Back in the 1980s when music came on cassette tapes, Memorex ads challenged listeners to figure out if what they were hearing was real or taped on Memorex tape.
Readers sometimes ask this, too: “Is it real?” When it’s memoir, the answer is yes.
But there’s another beast on book shelves that is more like Memorex. Not real, maybe, but darn close. That other beast is autobiographical fiction.
It’s a gray line, perhaps, but the line between the two is truth. Memoir, sometimes labeled “a memoir” on the cover, is true. Literary fiction, often labeled as “a novel,” is not. Autobiographical fiction straddles the line between the two. Neither 100 percent true nor completely made-up, neither a memoir nor a novel, autobiographical fiction cultivates the ground of both.
When an author classifies a book as memoir, she’s making a deal with the reader: This story is the truth. Oftentimes, a memoirist includes a reader’s note that says something to the effect of “the names have been changed to protect identities, and some events have been altered or omitted to streamline the storytelling.” But memoirists can’t make up characters or events out of thin air. Memoir essentially means “this story happened to me.”
An autobiographical novel is partially fiction. While the events of the author’s life are the story, there is no pretense of exact truth. Locations are changed, and events may be embellished or altered for artistic or thematic purposes.
Some classic examples of excellent autobiographical fiction include Someset Maugham’s Of Human Bondage and Sylvia Plath’s The Bell Jar (which is mentioned, by the way, in Truth, Dare, Double Dare, Promise or Repeat).
You might recall the mess author James Frey kicked up when it was revealed that A Million Little Pieces, initially marketed as a memoir, contained a lot of made-up details and embellishment. Frey eventually admitted to fabricating elements of his criminal past and the details of his girlfriend’s suicide. Some fact-checkers doubt the veracity of the opening scene which includes details of Frey bleeding and being unconscious on a plane and a visceral scene where he endures a root canal without anesthesia. After Oprah Winfrey decried Frey’s truthfulness, the book is now marketed as “semi-fictional.”
Wisely, author Laura Ingalls Wilder avoided this controversy by having her now classic Little House Books for children classified as historical fiction. The books reflect her life story, but many, many details were changed (for an excellent analysis of what was factual and what was embellished, read Pioneer Girl: The Annotated Autobiography edited by Pamela Smith Hill; it is Wilder’s memoir, written before the Little House series, footnoted by Hill to compare and contrast the two stories).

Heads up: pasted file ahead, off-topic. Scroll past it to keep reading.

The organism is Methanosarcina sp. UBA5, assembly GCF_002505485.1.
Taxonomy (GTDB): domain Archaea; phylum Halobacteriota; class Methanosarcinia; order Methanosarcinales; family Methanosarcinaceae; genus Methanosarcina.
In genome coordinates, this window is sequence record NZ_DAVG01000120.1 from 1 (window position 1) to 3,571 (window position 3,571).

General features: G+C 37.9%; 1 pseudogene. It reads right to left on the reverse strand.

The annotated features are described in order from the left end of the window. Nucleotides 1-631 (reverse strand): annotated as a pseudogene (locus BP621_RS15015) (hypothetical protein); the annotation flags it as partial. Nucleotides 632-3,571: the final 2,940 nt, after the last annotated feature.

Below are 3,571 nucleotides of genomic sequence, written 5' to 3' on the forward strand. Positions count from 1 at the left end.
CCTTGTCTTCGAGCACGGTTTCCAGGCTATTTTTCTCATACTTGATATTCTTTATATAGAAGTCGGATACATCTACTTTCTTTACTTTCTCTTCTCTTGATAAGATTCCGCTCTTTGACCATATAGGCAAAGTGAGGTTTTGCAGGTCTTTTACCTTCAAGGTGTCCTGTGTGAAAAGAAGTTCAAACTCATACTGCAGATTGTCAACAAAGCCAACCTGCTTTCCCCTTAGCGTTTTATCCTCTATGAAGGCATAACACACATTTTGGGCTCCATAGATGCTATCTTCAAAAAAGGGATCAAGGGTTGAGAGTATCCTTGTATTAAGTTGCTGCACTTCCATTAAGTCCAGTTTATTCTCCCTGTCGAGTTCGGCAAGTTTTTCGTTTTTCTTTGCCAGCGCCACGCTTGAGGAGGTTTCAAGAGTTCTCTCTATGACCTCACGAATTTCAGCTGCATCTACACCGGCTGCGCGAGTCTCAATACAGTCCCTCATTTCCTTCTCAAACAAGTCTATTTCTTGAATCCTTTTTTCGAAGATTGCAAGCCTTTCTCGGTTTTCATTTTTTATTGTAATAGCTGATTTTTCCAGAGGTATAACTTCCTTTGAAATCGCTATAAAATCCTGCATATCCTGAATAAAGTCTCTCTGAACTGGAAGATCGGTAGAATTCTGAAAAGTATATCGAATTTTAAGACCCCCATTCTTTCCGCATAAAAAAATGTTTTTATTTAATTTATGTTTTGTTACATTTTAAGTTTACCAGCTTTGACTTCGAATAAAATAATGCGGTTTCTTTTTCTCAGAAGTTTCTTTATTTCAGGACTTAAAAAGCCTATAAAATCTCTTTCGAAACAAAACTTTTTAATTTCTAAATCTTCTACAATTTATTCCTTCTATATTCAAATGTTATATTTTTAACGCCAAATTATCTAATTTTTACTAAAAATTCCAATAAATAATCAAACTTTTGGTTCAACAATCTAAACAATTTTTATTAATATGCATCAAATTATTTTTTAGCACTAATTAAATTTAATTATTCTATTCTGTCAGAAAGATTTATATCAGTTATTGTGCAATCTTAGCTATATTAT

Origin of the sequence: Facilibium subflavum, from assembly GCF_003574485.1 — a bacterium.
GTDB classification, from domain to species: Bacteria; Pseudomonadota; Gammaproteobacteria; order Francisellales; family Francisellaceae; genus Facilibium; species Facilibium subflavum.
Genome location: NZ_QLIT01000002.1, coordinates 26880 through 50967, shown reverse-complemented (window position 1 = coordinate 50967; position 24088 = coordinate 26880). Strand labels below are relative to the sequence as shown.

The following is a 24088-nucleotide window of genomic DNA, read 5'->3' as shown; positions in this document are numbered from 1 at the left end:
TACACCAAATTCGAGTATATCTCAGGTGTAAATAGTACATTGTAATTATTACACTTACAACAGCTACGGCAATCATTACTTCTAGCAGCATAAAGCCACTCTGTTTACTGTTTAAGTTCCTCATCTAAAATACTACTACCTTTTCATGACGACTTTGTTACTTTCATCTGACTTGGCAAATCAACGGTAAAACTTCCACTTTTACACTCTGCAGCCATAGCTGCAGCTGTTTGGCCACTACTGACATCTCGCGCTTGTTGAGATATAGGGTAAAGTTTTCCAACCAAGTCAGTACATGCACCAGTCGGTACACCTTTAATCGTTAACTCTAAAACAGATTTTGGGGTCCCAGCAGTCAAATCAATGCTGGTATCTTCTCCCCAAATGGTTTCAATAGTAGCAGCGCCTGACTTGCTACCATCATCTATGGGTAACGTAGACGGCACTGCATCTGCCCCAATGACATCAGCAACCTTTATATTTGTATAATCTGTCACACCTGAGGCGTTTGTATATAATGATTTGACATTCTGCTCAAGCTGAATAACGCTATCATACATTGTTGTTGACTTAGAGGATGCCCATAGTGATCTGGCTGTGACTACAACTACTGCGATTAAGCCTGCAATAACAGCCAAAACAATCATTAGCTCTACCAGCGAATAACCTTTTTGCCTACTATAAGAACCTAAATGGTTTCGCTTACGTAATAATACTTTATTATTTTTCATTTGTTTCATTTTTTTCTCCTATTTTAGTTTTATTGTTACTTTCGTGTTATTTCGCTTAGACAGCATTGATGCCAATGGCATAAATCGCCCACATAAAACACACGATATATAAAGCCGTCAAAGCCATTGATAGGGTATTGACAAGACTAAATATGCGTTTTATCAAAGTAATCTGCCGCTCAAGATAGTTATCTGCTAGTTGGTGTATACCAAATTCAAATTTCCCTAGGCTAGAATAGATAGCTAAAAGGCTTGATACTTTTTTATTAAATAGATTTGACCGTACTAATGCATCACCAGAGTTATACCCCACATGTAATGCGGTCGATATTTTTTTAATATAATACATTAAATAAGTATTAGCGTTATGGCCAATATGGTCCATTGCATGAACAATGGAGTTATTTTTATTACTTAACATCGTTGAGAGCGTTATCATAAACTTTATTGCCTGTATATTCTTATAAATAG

This brings me to Truth, Dare, Double Dare, Promise or Repeat: On Finding the Meaning of “Like” in 1982. I anticipate readers, especially those who also walked the halls of Wadena Senior High School in the 1980s, might ask me, “Is this really true?”
True, yes, absolutely. The book reflects how I felt the year I turned 15 and learned to French kiss. I have included actual diary entries at the beginning of every chapter. I really did learn to French kiss the year I turned 15, a stalker-type classmate really invaded my personal space the way I describe in the book and I really fell in love with a tall, sandy-haired boy.
Also in Truth, Dare, I attempted to summon a sense of a real place. Central Minnesota is unique in its geography, weather and people. I think I managed to accurately capture this in some ways, but I have another book idea (it’s actually my mom’s idea, let’s be honest as long as we’re talking about truth) that would be more of a love letter to Central Minnesota than even this one.
But not every detail is factual. The time frame covered in the book was more like two years than one, the “mean girl” in my story is a composite of three classmates with an added dash of sluttiness that I both envied and found repulsive, and I made up a lot of the dialogue (for a full dissection of dialogue in memoir, check back here next Thursday).
So while I toyed with calling this latest book a memoir, I decided in the end to classify it as autobiographical fiction. Of course, I hope you’ll like it anyway.
That’s the truth, and I’m sticking to it.
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I’m celebrating the countdown to the launch on March 28 of Truth, Dare, Double Dare, Promise or Repeat: On Finding the Meaning of “Like” in 1982 with a month-long blogging bonanza, which means I’ll be blogging here every day this month about my book, about memoirs in general and about the launch.